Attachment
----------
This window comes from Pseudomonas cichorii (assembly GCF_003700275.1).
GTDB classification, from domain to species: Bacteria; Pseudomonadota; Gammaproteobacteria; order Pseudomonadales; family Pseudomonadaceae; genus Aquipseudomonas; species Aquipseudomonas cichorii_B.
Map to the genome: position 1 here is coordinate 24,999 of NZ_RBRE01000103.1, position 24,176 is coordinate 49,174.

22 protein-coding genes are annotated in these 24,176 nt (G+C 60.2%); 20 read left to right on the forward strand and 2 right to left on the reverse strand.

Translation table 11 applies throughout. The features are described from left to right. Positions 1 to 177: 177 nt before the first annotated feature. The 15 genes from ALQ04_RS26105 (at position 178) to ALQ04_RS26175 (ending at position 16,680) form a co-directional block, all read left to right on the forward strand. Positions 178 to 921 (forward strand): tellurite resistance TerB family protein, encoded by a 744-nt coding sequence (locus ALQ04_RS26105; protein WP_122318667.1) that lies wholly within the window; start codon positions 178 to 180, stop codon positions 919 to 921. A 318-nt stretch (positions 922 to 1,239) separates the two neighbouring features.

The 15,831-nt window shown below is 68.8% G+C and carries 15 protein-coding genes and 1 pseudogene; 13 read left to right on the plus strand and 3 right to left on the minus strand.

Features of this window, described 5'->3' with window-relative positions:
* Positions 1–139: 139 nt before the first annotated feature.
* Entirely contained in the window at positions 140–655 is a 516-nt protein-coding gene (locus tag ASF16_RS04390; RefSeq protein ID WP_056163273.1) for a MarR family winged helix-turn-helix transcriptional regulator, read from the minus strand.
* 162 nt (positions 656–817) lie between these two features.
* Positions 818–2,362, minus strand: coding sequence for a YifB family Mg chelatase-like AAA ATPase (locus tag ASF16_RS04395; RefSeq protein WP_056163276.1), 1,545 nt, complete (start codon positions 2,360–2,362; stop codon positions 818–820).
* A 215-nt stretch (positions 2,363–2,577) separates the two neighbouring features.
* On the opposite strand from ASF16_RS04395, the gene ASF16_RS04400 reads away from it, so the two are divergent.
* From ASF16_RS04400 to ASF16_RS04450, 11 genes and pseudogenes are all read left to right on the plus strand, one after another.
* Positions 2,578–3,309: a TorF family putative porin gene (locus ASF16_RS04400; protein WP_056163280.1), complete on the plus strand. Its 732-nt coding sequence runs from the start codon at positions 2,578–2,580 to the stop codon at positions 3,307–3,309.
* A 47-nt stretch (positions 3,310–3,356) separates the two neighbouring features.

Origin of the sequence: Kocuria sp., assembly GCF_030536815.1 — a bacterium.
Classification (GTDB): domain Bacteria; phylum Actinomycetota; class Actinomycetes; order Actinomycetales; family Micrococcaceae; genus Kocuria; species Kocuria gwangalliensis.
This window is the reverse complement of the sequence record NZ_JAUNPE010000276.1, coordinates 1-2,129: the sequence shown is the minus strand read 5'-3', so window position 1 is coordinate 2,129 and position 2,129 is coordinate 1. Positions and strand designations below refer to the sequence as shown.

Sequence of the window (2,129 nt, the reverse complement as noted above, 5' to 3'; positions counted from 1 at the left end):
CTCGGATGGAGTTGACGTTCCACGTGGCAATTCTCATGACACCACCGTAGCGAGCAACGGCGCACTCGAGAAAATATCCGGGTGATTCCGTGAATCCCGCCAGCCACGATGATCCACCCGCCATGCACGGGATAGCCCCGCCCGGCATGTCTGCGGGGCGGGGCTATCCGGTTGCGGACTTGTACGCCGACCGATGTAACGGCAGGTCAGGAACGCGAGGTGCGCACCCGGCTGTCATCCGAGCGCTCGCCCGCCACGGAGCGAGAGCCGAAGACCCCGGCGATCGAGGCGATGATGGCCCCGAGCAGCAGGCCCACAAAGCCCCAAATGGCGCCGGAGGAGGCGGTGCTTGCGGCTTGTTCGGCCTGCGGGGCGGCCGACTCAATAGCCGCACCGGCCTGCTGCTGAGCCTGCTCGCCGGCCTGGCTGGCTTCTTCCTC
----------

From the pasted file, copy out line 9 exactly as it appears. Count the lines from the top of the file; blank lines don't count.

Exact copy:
* Entirely contained in the window at positions 140–655 is a 516-nt protein-coding gene (locus tag ASF16_RS04390; RefSeq protein ID WP_056163273.1) for a MarR family winged helix-turn-helix transcriptional regulator, read from the minus strand.